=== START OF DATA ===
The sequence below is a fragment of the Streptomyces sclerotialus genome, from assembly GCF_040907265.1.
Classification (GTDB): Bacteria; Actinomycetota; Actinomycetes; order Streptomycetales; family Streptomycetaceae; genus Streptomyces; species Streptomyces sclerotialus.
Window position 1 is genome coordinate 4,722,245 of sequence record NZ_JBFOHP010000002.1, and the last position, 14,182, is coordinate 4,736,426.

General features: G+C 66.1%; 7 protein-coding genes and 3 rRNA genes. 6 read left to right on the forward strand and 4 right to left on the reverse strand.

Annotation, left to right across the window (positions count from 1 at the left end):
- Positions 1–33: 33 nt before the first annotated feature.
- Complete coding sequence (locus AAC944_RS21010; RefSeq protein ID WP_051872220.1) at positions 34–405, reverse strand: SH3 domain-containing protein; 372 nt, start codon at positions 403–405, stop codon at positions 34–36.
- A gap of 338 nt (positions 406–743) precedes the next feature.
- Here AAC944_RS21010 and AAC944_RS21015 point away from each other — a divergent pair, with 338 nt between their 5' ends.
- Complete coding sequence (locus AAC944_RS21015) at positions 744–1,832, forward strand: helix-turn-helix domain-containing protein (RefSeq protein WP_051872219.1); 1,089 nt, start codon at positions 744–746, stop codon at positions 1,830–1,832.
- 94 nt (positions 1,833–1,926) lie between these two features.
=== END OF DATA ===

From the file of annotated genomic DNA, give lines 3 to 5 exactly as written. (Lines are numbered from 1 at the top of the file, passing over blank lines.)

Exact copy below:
Window position 1 is genome coordinate 4,722,245 of sequence record NZ_JBFOHP010000002.1, and the last position, 14,182, is coordinate 4,736,426.

General features: G+C 66.1%; 7 protein-coding genes and 3 rRNA genes. 6 read left to right on the forward strand and 4 right to left on the reverse strand.

Annotation, left to right across the window (positions count from 1 at the left end):